Recollections of Dr Roderick MacLeod (extracts)

by the Countess of Caithness

I have a vivid recollection of my grandfather, Dr. Roderick MacLeod, and spent many happy days as a child at the old Rectory in Dean Street [St Anne Soho]. At that time there was a porch over the step to the front door, and what is now Mr. Miiller's shop was then the dining room. The present fine oak staircase led up to the drawing room, which was on the first floor above the dining room.

I remember my grandfather as a very earnest and popular clergyman, bright, warm-hearted, full of vivacity, and fond of his joke. He had a short, thin, well-proportioned, wiry frame. With age he became so short that he could with difficulty be seen in the high pulpit. He wore knee breeches, black silk stockings, and silver buckles, with the shovel hat of a Doctor of Divinity. He took snuff and powdered his hair. He was a good preacher, and the Church was well attended during his time. As a child, I used to be much impressed by the opening of the vestry door at the west end of the church, and the appearance of the procession of two beadles in rich toggery, with cocked hat in hand followed by the Rector. My brother recalls the fact that the beadles also escorted him, when the prayers were over, from his pew to the vestry, and when 'gowned', conducted him again to the pulpit stairs. St. Anne's had then a 'three-decker'. The fine organ was at the west end, and the charity children in their picturesque dress sat in lofty galleries on each side of the organ.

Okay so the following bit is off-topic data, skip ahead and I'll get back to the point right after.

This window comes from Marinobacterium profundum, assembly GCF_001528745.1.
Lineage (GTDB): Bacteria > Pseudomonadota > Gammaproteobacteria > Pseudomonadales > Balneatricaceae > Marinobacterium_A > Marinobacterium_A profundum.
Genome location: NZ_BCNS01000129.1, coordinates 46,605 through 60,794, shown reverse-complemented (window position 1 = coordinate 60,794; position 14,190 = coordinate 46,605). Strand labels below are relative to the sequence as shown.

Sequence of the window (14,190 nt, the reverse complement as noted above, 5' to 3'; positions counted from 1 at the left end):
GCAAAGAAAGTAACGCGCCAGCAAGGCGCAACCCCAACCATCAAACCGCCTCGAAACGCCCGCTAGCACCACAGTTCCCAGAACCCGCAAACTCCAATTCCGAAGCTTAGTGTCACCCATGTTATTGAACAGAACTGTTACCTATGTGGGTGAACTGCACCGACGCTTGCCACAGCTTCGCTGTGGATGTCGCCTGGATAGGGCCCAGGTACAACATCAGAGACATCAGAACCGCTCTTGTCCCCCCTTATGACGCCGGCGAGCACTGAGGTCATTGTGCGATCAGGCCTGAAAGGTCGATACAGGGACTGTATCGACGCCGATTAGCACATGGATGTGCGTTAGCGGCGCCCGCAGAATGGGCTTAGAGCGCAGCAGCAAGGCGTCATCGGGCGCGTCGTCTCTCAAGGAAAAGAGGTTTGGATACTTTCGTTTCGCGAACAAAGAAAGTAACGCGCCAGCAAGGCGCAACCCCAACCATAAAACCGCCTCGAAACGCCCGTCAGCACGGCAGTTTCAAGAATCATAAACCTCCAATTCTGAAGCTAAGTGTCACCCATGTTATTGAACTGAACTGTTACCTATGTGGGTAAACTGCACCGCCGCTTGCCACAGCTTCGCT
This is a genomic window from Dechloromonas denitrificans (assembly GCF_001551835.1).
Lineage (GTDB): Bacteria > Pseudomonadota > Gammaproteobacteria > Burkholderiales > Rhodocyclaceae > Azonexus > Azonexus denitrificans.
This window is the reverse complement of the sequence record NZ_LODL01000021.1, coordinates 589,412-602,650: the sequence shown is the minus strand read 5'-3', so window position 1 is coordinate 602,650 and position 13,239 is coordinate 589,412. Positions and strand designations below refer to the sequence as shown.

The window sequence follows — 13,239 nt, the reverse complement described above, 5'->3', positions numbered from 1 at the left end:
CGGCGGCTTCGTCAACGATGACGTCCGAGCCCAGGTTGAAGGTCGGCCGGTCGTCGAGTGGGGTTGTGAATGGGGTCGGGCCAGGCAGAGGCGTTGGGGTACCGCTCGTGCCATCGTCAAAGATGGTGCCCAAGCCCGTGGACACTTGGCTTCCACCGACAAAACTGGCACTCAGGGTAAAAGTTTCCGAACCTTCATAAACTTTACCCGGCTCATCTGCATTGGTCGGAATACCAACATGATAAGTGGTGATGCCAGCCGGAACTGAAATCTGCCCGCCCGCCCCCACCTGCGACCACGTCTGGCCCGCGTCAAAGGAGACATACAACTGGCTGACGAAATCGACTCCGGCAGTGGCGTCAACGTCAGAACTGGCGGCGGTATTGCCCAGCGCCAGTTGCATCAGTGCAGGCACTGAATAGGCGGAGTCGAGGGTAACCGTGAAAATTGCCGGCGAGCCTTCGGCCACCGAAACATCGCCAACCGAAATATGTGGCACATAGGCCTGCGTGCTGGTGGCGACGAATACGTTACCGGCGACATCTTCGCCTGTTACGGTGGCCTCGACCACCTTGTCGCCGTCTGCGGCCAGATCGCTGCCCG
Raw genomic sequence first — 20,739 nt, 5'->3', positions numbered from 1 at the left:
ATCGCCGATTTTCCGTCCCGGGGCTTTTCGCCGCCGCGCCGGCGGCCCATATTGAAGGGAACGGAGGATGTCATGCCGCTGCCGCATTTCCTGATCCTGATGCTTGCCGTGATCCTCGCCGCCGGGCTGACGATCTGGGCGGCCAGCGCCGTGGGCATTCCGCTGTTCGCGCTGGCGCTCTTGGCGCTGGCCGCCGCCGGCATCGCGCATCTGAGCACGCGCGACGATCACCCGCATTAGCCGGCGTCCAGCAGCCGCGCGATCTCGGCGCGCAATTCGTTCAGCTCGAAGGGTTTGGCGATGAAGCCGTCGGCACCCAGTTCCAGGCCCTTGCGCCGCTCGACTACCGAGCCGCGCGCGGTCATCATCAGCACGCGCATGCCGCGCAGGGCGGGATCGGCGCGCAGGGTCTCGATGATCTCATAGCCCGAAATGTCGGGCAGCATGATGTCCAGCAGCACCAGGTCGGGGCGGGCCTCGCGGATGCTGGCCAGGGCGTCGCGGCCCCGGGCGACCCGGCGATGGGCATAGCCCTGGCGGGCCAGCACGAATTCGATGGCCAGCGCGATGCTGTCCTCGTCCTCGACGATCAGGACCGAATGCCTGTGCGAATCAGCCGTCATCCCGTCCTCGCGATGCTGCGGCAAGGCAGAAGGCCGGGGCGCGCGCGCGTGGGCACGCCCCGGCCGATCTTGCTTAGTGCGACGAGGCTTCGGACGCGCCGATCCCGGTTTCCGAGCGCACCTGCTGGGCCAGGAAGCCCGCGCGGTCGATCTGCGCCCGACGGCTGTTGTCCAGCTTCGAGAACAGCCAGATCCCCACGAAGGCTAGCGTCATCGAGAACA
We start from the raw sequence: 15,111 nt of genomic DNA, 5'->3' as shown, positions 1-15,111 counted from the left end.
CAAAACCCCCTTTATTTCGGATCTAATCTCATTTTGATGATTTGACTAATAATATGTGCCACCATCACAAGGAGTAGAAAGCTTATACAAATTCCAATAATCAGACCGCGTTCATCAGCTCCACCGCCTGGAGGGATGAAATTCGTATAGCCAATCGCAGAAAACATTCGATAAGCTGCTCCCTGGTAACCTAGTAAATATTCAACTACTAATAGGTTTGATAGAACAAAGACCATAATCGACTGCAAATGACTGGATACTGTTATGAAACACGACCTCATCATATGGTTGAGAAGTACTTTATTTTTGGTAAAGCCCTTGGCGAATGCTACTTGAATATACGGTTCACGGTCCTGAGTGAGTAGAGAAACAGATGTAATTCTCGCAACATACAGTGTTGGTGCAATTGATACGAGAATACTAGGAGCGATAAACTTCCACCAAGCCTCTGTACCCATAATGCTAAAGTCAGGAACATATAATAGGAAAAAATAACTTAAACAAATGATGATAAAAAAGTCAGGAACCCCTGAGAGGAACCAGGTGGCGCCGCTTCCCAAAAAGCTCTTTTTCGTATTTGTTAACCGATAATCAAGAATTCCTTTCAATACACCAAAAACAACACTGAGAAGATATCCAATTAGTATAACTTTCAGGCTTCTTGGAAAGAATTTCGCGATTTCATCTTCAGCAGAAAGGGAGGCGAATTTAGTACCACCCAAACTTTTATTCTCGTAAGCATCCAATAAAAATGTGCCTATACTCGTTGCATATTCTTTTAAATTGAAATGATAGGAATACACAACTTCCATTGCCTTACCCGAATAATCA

I remember a curious old custom on Christmas Day. On the ledge in front of the galleries large quartern loaves were placed, and after service, they were reached down by means of ladders, and given to the poor people who had been invited to receive them. Another tradition is that of the two beadles, before mentioned, standing on either side of the chief door upon Collection days, holding two gilt plates and repeating every second  "Please remember the poor." Speaking of curious customs, there was always wine and a biscuit in the Vestry to recruit the preacher before the sermon, and I have been told that Mr. Selwyn, afterwards the famous Bishop of New Zealand, when he was officiating at St. Anne's for a few weeks in my grandfather's absence, attempted to abolish this custom, but his action met with no approval from the Rector.

On the Queen's accession Dr. MacLeod was selected to present an address from the London clergy, being the oldest in office and years. On that occasion, having handed the address, in returning backwards he tripped on his robe. To save his falling the Queen stepped forward and caught his arm. At that time he was eighty-four years of age. He was a genuine Highlander, for it is stated that he would get very excited at the sound of the bagpipes, and would snap his fingers with delight when anyone came and played in front of the windows of the house. He retained his activity to a very advanced age, when my brother remembers his joining the children's round dances in the drawing-room. The old rectory was the place for many happy family meetings, and for much kindly hospitality. ...